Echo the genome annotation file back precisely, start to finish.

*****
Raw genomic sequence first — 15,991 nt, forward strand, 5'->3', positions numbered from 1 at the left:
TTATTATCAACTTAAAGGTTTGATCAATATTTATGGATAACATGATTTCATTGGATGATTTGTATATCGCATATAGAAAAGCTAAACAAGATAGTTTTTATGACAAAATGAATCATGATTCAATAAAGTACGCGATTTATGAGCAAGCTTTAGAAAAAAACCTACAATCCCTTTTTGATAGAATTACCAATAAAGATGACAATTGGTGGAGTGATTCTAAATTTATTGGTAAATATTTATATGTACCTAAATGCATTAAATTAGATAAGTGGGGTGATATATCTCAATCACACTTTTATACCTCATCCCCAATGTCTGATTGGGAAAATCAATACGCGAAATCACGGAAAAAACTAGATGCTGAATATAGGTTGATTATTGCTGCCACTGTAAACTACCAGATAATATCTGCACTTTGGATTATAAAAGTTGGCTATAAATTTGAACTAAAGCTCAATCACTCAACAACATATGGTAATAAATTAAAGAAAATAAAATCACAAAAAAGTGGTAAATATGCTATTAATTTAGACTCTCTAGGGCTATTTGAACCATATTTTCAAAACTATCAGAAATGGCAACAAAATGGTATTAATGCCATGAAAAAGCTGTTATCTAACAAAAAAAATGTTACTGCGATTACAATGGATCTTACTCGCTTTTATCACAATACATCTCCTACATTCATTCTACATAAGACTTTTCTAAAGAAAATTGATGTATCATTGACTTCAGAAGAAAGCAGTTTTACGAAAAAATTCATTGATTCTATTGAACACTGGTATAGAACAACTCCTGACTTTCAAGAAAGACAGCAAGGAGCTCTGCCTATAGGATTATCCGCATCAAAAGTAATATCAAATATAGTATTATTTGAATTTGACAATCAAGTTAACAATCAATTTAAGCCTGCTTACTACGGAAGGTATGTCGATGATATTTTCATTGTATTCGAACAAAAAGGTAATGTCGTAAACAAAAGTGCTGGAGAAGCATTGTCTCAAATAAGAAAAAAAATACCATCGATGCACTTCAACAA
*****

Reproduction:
Raw genomic sequence first — 15,991 nt, forward strand, 5'->3', positions numbered from 1 at the left:
TTATTATCAACTTAAAGGTTTGATCAATATTTATGGATAACATGATTTCATTGGATGATTTGTATATCGCATATAGAAAAGCTAAACAAGATAGTTTTTATGACAAAATGAATCATGATTCAATAAAGTACGCGATTTATGAGCAAGCTTTAGAAAAAAACCTACAATCCCTTTTTGATAGAATTACCAATAAAGATGACAATTGGTGGAGTGATTCTAAATTTATTGGTAAATATTTATATGTACCTAAATGCATTAAATTAGATAAGTGGGGTGATATATCTCAATCACACTTTTATACCTCATCCCCAATGTCTGATTGGGAAAATCAATACGCGAAATCACGGAAAAAACTAGATGCTGAATATAGGTTGATTATTGCTGCCACTGTAAACTACCAGATAATATCTGCACTTTGGATTATAAAAGTTGGCTATAAATTTGAACTAAAGCTCAATCACTCAACAACATATGGTAATAAATTAAAGAAAATAAAATCACAAAAAAGTGGTAAATATGCTATTAATTTAGACTCTCTAGGGCTATTTGAACCATATTTTCAAAACTATCAGAAATGGCAACAAAATGGTATTAATGCCATGAAAAAGCTGTTATCTAACAAAAAAAATGTTACTGCGATTACAATGGATCTTACTCGCTTTTATCACAATACATCTCCTACATTCATTCTACATAAGACTTTTCTAAAGAAAATTGATGTATCATTGACTTCAGAAGAAAGCAGTTTTACGAAAAAATTCATTGATTCTATTGAACACTGGTATAGAACAACTCCTGACTTTCAAGAAAGACAGCAAGGAGCTCTGCCTATAGGATTATCCGCATCAAAAGTAATATCAAATATAGTATTATTTGAATTTGACAATCAAGTTAACAATCAATTTAAGCCTGCTTACTACGGAAGGTATGTCGATGATATTTTCATTGTATTCGAACAAAAAGGTAATGTCGTAAACAAAAGTGCTGGAGAAGCATTGTCTCAAATAAGAAAAAAAATACCATCGATGCACTTCAACAA